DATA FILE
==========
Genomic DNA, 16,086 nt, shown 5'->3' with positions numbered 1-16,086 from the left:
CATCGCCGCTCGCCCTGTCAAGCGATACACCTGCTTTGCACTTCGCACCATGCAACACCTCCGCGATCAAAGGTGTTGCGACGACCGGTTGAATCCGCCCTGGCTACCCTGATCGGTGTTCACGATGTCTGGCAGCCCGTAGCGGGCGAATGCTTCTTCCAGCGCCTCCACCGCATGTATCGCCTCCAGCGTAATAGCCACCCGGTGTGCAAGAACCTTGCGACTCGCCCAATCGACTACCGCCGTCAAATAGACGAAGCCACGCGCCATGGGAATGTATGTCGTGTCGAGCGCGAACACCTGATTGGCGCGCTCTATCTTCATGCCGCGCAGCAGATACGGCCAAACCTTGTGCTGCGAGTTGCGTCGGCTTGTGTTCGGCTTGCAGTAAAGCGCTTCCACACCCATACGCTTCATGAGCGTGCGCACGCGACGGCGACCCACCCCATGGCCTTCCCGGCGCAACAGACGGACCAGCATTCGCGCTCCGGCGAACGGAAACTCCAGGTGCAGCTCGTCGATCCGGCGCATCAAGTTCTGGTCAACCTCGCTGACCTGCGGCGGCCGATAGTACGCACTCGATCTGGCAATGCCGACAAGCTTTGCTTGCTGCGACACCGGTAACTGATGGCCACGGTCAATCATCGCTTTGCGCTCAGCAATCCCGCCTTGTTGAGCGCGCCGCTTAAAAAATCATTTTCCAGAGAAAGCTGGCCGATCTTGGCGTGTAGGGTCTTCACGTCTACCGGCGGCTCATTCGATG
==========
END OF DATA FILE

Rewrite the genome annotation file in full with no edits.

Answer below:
Genomic DNA, 16,086 nt, shown 5'->3' with positions numbered 1-16,086 from the left:
CATCGCCGCTCGCCCTGTCAAGCGATACACCTGCTTTGCACTTCGCACCATGCAACACCTCCGCGATCAAAGGTGTTGCGACGACCGGTTGAATCCGCCCTGGCTACCCTGATCGGTGTTCACGATGTCTGGCAGCCCGTAGCGGGCGAATGCTTCTTCCAGCGCCTCCACCGCATGTATCGCCTCCAGCGTAATAGCCACCCGGTGTGCAAGAACCTTGCGACTCGCCCAATCGACTACCGCCGTCAAATAGACGAAGCCACGCGCCATGGGAATGTATGTCGTGTCGAGCGCGAACACCTGATTGGCGCGCTCTATCTTCATGCCGCGCAGCAGATACGGCCAAACCTTGTGCTGCGAGTTGCGTCGGCTTGTGTTCGGCTTGCAGTAAAGCGCTTCCACACCCATACGCTTCATGAGCGTGCGCACGCGACGGCGACCCACCCCATGGCCTTCCCGGCGCAACAGACGGACCAGCATTCGCGCTCCGGCGAACGGAAACTCCAGGTGCAGCTCGTCGATCCGGCGCATCAAGTTCTGGTCAACCTCGCTGACCTGCGGCGGCCGATAGTACGCACTCGATCTGGCAATGCCGACAAGCTTTGCTTGCTGCGACACCGGTAACTGATGGCCACGGTCAATCATCGCTTTGCGCTCAGCAATCCCGCCTTGTTGAGCGCGCCGCTTAAAAAATCATTTTCCAGAGAAAGCTGGCCGATCTTGGCGTGTAGGGTCTTCACGTCTACCGGCGGCTCATTCGATG